Grace's Guide is the leading source of historical information on industry and manufacturing in Britain. This web publication contains 133,419 pages of information and 211,648 images on early companies, their products and the people who designed and built them.
Thomas John Bewick (1821-1897)
1856 Birth of son Thomas Burrell Bewick
1898 Obituary 
THOMAS JOHN BEWICK was born in Northumberland on the 28th October, 1821. He resided for many years in his native county, where he received his education, and was in 1837 articled to the late Thomas Sopwith, F.R.S., well known as one of the most capable engineers in the north of England. Mr. Bewick's connection with that gentleman continued for nearly thirty years, during which period he was associated with a large number of mining and other undertakings.
As early as 1842, as also during later years, he was engaged in making models of coal and lead mines, illustrative of the geological conditions and characteristics of mineral deposits, and explanatory of the methods of working them. In this particular his work was of a specially noteworthy character in its connection with the Forest of Dean coalfield, Ebbw Vale and other coal and iron mines, and the Hudgill Burn and adjacent lead mines in the north of England.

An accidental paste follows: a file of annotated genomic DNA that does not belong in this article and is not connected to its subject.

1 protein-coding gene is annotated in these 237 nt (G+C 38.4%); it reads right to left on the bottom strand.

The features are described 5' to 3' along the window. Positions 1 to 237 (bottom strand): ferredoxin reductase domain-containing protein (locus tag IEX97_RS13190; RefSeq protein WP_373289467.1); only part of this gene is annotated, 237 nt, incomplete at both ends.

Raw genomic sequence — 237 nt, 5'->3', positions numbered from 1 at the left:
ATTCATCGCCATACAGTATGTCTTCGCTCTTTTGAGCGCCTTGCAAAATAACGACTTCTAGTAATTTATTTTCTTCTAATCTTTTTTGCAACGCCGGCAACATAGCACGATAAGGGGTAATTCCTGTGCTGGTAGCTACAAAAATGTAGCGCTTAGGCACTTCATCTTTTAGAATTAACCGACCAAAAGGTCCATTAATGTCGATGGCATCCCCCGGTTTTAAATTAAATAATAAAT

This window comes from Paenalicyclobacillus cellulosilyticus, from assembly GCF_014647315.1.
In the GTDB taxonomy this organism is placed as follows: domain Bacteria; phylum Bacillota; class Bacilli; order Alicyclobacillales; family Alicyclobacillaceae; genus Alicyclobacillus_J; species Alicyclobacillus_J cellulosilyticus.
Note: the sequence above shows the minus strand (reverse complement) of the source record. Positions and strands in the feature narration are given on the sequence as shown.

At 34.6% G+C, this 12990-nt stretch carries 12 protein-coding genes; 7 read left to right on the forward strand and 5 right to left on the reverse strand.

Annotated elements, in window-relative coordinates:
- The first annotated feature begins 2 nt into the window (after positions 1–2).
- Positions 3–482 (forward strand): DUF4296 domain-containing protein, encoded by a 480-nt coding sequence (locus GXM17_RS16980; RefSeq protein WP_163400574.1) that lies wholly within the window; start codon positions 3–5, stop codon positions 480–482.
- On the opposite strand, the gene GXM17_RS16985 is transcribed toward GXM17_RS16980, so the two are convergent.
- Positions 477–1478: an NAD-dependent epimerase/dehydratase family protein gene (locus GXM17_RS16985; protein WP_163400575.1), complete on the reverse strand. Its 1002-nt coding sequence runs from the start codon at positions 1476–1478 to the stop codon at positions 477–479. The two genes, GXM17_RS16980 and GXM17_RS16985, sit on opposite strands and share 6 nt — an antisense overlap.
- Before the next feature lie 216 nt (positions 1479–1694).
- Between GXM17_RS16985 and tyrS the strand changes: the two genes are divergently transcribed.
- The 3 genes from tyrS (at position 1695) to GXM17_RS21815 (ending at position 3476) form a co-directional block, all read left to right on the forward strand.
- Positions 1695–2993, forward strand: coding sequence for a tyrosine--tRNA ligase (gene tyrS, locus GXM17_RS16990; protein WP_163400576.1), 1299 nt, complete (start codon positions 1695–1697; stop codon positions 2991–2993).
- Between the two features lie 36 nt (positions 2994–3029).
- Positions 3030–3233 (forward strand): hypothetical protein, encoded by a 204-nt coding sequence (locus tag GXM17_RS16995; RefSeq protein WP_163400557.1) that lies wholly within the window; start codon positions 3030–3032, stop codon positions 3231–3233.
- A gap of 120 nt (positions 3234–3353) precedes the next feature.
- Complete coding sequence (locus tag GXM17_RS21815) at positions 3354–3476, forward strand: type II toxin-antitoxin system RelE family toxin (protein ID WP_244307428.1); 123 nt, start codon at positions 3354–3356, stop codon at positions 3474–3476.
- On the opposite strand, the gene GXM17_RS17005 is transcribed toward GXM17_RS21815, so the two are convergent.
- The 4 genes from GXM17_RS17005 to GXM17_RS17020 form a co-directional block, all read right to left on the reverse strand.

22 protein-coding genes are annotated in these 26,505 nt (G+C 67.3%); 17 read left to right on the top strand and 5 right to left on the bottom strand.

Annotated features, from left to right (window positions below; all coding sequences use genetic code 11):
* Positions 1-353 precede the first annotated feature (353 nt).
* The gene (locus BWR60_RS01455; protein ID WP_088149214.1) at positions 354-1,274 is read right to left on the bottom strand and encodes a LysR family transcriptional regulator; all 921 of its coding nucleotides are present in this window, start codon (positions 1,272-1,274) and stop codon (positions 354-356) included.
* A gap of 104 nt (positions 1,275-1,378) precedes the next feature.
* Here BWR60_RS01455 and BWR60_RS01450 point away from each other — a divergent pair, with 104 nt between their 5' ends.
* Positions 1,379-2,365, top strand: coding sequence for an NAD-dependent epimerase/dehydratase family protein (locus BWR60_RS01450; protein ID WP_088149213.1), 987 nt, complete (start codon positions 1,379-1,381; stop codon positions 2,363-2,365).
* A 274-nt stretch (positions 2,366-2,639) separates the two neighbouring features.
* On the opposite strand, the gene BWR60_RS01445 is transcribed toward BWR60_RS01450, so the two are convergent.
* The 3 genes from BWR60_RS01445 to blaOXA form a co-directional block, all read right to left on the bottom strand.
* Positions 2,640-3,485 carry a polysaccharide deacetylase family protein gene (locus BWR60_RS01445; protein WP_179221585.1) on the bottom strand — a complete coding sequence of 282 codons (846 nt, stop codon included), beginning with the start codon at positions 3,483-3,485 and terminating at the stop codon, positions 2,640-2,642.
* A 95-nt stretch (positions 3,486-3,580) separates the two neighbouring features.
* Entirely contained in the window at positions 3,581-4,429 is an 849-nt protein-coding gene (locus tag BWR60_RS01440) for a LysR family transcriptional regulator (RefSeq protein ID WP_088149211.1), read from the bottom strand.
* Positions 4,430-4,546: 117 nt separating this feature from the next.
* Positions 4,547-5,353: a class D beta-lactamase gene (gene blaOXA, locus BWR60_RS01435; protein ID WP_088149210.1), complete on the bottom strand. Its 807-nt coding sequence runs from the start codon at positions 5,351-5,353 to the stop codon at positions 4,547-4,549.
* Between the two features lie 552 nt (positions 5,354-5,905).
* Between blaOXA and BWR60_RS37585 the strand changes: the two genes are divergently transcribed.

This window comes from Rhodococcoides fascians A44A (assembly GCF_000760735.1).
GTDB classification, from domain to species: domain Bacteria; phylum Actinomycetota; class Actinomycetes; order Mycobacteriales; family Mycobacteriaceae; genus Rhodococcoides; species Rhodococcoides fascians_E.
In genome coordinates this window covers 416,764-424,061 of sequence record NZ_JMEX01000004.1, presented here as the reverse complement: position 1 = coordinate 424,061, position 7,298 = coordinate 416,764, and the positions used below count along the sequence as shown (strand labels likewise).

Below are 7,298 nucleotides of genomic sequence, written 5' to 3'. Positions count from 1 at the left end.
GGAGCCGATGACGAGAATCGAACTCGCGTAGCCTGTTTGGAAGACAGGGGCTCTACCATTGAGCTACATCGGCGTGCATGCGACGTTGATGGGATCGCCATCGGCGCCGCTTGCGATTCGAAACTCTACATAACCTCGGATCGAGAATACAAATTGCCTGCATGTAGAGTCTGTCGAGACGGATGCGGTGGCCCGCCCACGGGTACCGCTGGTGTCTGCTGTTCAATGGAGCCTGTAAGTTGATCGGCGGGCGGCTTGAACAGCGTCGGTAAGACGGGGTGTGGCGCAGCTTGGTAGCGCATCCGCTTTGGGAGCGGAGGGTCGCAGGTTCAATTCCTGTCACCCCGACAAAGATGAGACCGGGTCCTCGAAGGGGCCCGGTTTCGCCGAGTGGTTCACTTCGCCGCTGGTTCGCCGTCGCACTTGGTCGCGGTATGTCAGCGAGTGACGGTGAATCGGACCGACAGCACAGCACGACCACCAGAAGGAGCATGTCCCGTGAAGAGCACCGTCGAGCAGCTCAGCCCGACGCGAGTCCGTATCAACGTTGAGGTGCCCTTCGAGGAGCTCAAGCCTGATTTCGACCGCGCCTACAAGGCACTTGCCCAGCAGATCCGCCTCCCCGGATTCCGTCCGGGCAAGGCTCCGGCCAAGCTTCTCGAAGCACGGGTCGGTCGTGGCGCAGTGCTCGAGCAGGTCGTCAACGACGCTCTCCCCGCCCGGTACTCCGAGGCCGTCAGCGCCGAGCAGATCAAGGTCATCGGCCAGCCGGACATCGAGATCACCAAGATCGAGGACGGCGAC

From 1844 to 1846, when this country was in the throes of the railway mania, Mr. Bewick was employed in connection with several important railway projects in the north of England and elsewhere. When the excitement had subsided, he accepted the post of Chief Engineer to the W. B. Lead Mines - owned by Mr. W. B. Beaumont - at that time one of the largest undertakings of that description in Northumberland and Durham, and his connection therewith continued uninterruptedly until the close of 1865. Under his supervision hydraulic machinery on the Armstrong system, for pumping, winding, crushing, and other purposes, was erected at the mines. It may be mentioned that the mountainous character of the Allendale and Weardale districts largely favoured the application of hydraulic power, and by the arrangement of watercourses, and storage and other reservoirs designed by Mr. Bewick, and carried out under his direction, the power derivable from water stored at a high elevation was utilized with efficiency and economy. He also determined the course and carried out the engineering details of the "Blackett Level," a tunnel 7 miles in length, driven for the purpose of draining the Allendale Mines and exploring the lower portion of that mineral district. With a view of accelerating its completion, it was attacked at five different points - at four by means of vertical shafts, at each of which the pumping of the water and the winding of the material were effected by the utilization of the water flowing down the River Allen. This water was thus applied after it had been used for the hydraulic and other engines at Allenhead, at the most elevated shaft, from which it flowed through watercourses to each successive shaft below, for a distance of 5 to 6 miles. At three of the shafts the Armstrong accumulator principle was applied, the first motive power being derived from ordinary water-wheels, with suitable machinery for raising the accumulator weight, and from this accumulator the water was conducted in pipes to the cylinders of the pumping and other engines, having a pressure of 700 lbs. to the square inch.